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Computational Systems Biology
BME 211, Spring 2012

Home | Office Hours | Schedule | Assignments | DREAM | IMPROVER

Course Information

Location/Time: PSB 305 , Tues/Thurs: 8-9:45 am

Information and Handouts

·        Office Hours

·        Schedule of lectures

·        Homework assignments

·        Dialogue in Reverse Engineering Assessment and Methods (DREAM) Challenge

·        Frequently Asked Questions

Course Description & Objectives

The course will cover machine-learning methods relevant for the analysis of molecular biology experiments. The exercises and examples are motivated from problems that arise during the analysis of high-throughput, genome-wide or genome-scale studies. Therefore, you should be fluent in a programming language and have taken basic molecular biology courses. The course involves the following major components:

A key component of the course is participation in the DREAM or IMPROVER challenge. The Dialogue on Reverse Engineering Assessment and Methods (DREAM) is a yearly conference posts challenges for bioinformatics researchers to try to solve. Every year, teams compete in a double-blinded fashion and their performance is ranked. Winners are invited to submit manuscripts describing their approach in a special journal issue (e.g. PLoS ONE). You will form a team to either implement an existing winning method or develop your own method


BME 100


Grades are based on 2 (or 3) homework assignments (30%), a review of a winning algorithm from the DREAM competition (10%), a mid-term exam (20%), a final exam (20%), and a final project (20%). The homework assignments require some programming.


Review of Prior Art

You'll be responsible for hosting a 20-minute presentation covering a leading algorithm (i.e. in the top 5) submitted to the DREAM competition. In your review, you will be evaluated on your ability to clearly describe the mathematical and/or computational formulation that distinguish the winning algorithm. You will also be graded on how well you answer questions, promote discussion, your overall organization, and how well you participate in asking questions when others are presenting. You may work with a partner. You will be required to turn in any visual aids you can (e.g. powerpoint slides). If you give a "chalk-talk," you will need to provide handouts that include an outline and any equations you present.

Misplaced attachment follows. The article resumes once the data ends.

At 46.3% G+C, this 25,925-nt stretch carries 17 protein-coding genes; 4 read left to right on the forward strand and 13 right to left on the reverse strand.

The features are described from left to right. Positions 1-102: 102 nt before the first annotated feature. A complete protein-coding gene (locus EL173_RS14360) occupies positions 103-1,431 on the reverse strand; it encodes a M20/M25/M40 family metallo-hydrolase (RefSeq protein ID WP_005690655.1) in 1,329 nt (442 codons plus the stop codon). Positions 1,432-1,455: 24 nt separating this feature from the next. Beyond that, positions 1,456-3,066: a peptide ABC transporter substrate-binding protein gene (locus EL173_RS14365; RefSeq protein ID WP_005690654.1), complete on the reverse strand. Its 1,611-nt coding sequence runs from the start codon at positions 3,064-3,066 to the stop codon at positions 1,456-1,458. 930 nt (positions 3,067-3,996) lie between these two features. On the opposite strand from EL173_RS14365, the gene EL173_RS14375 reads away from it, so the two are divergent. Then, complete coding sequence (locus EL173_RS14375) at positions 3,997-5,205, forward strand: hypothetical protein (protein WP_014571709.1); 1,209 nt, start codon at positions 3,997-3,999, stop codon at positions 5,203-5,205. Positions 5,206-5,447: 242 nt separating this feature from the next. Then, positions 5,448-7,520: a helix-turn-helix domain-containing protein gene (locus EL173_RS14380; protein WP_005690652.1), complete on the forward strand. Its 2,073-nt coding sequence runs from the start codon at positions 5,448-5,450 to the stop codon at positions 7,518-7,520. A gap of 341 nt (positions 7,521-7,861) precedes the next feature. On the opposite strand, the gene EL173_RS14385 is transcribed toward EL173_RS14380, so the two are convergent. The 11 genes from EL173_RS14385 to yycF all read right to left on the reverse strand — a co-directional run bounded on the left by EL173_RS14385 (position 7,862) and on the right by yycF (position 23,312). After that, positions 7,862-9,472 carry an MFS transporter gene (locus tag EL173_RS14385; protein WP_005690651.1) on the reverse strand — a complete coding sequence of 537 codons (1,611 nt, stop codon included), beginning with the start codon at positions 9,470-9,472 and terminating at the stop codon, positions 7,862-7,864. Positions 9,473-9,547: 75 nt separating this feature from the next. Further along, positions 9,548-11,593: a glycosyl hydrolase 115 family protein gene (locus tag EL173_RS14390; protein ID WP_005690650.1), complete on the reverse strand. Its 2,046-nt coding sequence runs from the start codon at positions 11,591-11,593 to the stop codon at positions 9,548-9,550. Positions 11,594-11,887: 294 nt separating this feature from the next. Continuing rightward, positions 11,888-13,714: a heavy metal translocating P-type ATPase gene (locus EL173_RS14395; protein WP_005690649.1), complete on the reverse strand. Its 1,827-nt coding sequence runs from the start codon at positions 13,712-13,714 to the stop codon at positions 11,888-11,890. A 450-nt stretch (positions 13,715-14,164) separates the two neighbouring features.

DREAM Projects

You may work in teams of 1-3 people on the final programming project. You will compete in a gene function prediction challenge. Each team will create a program that assigns gene function categories to genes with associated molecular fingerprints. Programming projects will be graded on a ~5 page writeup of the methods, if the code executes properly and performs competitively, and a 20 minute oral presentation that describes the team's unique approach.


Working in Groups

You may also work with your teammates on homework assignments.  Please include the names of all teammates on all documents that you turn in. (Note: If you do not have much programming experience, team up with someone who does!). If you work in a team, please provide a short paragraph outlining the contributions of each member.

Late Policy

Each student can use a total of 7 late days on all homework assignments. A maximum of 3 late days can be used on any one assignment. No late days can be used for the mid-term, final, topical presentations, or final programming projects.


Extra Credit

Eextra credit is available for scribing lectures. You can earn as much as 5% extra credit. The amount depends on the quality of the scribed notes. Notes should be written in LaTeX, contain relevant figures from the lecture, and follow the instructions on the Scribing Instructions page



We strongly encourage students to come to office hours.

Please do not e-mail the instructors with grading questions. If you want us to explain why we took points off, you can talk to us after class or during office hours. If you want a re-grade, please write an explanation and hand the homework and the explanation to one of the instructors during office hours or after class.

If you qualify for classroom accommodations because of a disability, please get an Accommodation Authorization from the Disability Resource Center (DRC) and submit it to me in person outside of class (e.g., office hours) within the first two weeks of the quarter. Contact DRC at 459-2089 (voice), 459-4806 (TTY), or the DRC website for more information on the requirements and/or process.


Textbook Information

There are no required textbooks this year.

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